UK milk suppliers set to profit from Wiseman ruling

- Last updated on GMT

Related tags: Robert wiseman, Dairy farming, Dairy, Bulk tank

First Milk, one of the UK's largest farmer-owned dairy
co-operatives, has been given permission from the Office of Fair
Trading to buy a stake in Robert Wiseman Dairies - another positive
step for UK farmers, giving them more leverage in steering the
future direction of the UK dairy industry, Tom Armitage
reports.

The 3,600-member company, which produces around 2.3 billion litres of milk per year, is to acquire a 15 per cent stake in Wiseman for a £28 million price tag, following a vote of approval at its AGM in November last year.

According to member-farmers and First Milk's directors, the move will inevitably strengthen the co-operative's position in the supply chain.

Despite pledges from the UK's major dairy processors, inlcuding Arla Foods and Robert Wiseman, to increase the farmgate milk price for March to around 20p per litre (the highest it has been for a number of months), farmers are still struggling to post a profit, particularly when faced with mounting raw material costs.

"The dairy sector at producer level continues to battle against rising costs and reduced returns, with recent reports suggest that UK dairy farmers are among the most efficient in the EU, 60 per cent are operating at or below break-even,"​ commented John Duncan, First Milk's chief executive.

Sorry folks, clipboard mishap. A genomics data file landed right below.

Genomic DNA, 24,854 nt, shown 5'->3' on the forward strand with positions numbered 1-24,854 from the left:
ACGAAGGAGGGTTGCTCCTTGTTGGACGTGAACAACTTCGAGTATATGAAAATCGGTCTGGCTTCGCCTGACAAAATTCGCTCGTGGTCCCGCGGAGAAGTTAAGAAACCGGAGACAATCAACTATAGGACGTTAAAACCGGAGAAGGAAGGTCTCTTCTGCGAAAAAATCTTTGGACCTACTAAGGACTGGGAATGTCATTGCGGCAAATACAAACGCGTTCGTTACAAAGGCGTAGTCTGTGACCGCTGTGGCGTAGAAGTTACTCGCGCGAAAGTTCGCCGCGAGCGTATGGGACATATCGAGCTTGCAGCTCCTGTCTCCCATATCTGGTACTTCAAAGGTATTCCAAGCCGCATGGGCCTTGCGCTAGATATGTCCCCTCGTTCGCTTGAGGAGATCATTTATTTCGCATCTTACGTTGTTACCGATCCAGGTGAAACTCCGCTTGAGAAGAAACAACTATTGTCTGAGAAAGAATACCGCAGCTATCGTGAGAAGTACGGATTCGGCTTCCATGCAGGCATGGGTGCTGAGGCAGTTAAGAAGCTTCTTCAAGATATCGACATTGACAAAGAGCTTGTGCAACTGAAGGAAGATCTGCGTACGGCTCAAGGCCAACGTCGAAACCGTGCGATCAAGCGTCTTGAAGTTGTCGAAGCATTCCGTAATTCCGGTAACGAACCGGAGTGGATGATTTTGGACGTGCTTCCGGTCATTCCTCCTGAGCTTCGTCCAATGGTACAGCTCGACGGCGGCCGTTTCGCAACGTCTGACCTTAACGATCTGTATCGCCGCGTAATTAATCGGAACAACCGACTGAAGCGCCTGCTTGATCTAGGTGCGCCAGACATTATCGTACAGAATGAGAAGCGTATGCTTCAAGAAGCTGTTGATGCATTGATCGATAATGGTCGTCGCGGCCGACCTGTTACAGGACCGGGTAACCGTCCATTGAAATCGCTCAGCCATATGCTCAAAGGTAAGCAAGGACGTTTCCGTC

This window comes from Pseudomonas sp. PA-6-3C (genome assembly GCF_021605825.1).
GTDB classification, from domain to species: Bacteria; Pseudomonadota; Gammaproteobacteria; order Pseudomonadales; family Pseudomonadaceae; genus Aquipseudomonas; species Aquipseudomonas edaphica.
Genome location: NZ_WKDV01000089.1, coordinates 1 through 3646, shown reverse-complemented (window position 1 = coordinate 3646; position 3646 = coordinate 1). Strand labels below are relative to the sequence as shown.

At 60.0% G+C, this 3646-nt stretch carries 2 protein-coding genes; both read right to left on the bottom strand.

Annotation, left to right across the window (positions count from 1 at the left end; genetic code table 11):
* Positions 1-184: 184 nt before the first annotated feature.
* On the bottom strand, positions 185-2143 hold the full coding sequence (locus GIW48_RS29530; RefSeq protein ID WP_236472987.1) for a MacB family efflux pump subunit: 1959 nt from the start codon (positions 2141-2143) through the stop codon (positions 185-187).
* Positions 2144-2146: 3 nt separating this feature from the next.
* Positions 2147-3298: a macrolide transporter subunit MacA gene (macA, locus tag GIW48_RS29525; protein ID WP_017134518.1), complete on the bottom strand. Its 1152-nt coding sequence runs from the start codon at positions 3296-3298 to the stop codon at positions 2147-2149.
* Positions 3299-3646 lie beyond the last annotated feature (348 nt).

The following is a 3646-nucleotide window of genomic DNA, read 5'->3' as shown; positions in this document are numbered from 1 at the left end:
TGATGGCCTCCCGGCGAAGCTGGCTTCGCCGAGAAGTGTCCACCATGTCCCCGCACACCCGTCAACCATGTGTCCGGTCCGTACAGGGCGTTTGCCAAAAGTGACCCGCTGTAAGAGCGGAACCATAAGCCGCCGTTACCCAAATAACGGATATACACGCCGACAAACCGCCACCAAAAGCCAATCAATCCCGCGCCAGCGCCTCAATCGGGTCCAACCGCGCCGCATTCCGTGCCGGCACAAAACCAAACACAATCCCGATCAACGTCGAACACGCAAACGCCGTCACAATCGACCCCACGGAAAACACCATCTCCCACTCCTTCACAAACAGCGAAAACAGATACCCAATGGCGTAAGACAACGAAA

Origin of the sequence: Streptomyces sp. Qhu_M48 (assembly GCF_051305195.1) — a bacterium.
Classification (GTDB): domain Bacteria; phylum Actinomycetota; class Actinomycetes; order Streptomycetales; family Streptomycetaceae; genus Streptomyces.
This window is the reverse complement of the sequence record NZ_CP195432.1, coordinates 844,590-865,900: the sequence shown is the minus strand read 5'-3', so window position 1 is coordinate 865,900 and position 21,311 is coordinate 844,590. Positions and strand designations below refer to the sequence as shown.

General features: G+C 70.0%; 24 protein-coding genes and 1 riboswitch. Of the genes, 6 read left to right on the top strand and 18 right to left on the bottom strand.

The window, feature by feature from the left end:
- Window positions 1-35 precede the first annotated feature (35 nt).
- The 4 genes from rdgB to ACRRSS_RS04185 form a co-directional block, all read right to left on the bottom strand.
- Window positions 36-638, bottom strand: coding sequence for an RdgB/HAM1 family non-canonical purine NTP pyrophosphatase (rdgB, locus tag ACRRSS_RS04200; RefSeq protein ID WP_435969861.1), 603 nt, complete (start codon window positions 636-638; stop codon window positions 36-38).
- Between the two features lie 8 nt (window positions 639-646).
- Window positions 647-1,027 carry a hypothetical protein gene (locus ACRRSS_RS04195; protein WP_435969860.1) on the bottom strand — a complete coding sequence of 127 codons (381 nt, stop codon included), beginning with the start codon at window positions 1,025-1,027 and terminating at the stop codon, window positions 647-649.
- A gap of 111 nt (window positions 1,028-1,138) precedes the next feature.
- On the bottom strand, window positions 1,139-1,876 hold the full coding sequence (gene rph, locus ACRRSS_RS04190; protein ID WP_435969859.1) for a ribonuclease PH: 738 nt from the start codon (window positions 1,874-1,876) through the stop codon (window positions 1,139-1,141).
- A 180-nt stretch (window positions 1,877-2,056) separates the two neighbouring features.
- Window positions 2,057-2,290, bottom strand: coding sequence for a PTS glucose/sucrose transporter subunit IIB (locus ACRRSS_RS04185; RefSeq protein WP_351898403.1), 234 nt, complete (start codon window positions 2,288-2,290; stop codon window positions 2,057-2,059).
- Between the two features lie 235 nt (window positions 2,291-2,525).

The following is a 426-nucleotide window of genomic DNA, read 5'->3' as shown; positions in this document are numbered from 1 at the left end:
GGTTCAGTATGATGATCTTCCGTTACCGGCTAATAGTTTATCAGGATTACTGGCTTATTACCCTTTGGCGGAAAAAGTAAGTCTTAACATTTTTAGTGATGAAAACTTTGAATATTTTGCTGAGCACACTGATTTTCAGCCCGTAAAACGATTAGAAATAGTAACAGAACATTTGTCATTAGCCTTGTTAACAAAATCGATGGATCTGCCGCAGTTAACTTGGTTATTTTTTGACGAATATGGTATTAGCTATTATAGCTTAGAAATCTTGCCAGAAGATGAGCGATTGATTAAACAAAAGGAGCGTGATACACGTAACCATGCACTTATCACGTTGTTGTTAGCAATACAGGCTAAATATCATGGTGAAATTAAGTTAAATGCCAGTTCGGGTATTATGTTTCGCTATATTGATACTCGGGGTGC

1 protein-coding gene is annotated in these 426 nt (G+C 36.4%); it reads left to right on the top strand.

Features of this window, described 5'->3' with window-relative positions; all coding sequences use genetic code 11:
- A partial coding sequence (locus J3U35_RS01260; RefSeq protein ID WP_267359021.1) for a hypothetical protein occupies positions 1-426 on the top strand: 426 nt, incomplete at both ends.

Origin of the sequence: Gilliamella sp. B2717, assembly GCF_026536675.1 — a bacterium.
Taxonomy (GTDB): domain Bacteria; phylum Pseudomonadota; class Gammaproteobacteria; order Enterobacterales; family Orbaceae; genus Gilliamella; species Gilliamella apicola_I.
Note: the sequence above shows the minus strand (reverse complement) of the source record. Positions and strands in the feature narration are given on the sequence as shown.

He also hit back at critics, some of whom had suggested previously that he had showed a reluctance to invest in further processing capacity: "We will only invest in the very best, most efficient businesses in the country."

At the end of last month Robert Wiseman confirmed that its annual results would be in line with analysts' expectations - operating profits are expected to be around £25.8 million (pre-goodwill) - and vowed that it would fight to retain its lucrative supply arrangements with some of the UK's major multiple retailers.

Since losing a £70 million contract to supply Asda with fresh liquid milk last year, Tesco and Sainsbury's have each upped their volume demands by around 20 and 30 per cent respectively.

"This has been a difficult year for the UK's milk processors, which have all been adversely affected by deteriorating prices and cost pressures, particularly rising plastics and energy costs,"Investec​ analyst Nicola Mallard told DairyReporter.com.

Related topics: Manufacturers, Fresh Milk

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